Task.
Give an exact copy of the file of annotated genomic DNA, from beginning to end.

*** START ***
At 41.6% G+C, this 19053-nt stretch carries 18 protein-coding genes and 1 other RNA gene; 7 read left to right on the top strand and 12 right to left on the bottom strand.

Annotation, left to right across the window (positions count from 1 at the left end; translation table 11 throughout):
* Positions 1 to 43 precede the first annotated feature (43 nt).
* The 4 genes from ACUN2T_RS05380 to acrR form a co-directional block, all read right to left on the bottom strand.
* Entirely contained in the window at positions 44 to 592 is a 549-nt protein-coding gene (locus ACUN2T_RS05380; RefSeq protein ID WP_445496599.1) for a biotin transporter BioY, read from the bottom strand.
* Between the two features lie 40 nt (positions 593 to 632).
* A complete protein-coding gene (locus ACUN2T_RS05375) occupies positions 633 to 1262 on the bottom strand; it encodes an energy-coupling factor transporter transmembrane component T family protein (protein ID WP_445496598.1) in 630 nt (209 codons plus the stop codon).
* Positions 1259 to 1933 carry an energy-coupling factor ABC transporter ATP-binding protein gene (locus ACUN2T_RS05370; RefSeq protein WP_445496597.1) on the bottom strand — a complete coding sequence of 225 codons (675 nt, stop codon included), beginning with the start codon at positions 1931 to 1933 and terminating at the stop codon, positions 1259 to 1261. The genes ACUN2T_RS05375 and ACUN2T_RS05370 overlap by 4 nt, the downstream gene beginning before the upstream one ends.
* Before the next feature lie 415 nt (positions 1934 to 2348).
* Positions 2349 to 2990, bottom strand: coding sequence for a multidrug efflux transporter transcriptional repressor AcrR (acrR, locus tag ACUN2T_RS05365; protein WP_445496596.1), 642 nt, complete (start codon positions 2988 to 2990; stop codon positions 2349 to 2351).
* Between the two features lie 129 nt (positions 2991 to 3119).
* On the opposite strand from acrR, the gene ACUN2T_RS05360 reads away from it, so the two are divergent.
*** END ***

At 41.6% G+C, this 19053-nt stretch carries 18 protein-coding genes and 1 other RNA gene; 7 read left to right on the top strand and 12 right to left on the bottom strand.

Annotation, left to right across the window (positions count from 1 at the left end; translation table 11 throughout):
* Positions 1 to 43 precede the first annotated feature (43 nt).
* The 4 genes from ACUN2T_RS05380 to acrR form a co-directional block, all read right to left on the bottom strand.
* Entirely contained in the window at positions 44 to 592 is a 549-nt protein-coding gene (locus ACUN2T_RS05380; RefSeq protein ID WP_445496599.1) for a biotin transporter BioY, read from the bottom strand.
* Between the two features lie 40 nt (positions 593 to 632).
* A complete protein-coding gene (locus ACUN2T_RS05375) occupies positions 633 to 1262 on the bottom strand; it encodes an energy-coupling factor transporter transmembrane component T family protein (protein ID WP_445496598.1) in 630 nt (209 codons plus the stop codon).
* Positions 1259 to 1933 carry an energy-coupling factor ABC transporter ATP-binding protein gene (locus ACUN2T_RS05370; RefSeq protein WP_445496597.1) on the bottom strand — a complete coding sequence of 225 codons (675 nt, stop codon included), beginning with the start codon at positions 1931 to 1933 and terminating at the stop codon, positions 1259 to 1261. The genes ACUN2T_RS05375 and ACUN2T_RS05370 overlap by 4 nt, the downstream gene beginning before the upstream one ends.
* Before the next feature lie 415 nt (positions 1934 to 2348).
* Positions 2349 to 2990, bottom strand: coding sequence for a multidrug efflux transporter transcriptional repressor AcrR (acrR, locus tag ACUN2T_RS05365; protein WP_445496596.1), 642 nt, complete (start codon positions 2988 to 2990; stop codon positions 2349 to 2351).
* Between the two features lie 129 nt (positions 2991 to 3119).
* On the opposite strand from acrR, the gene ACUN2T_RS05360 reads away from it, so the two are divergent.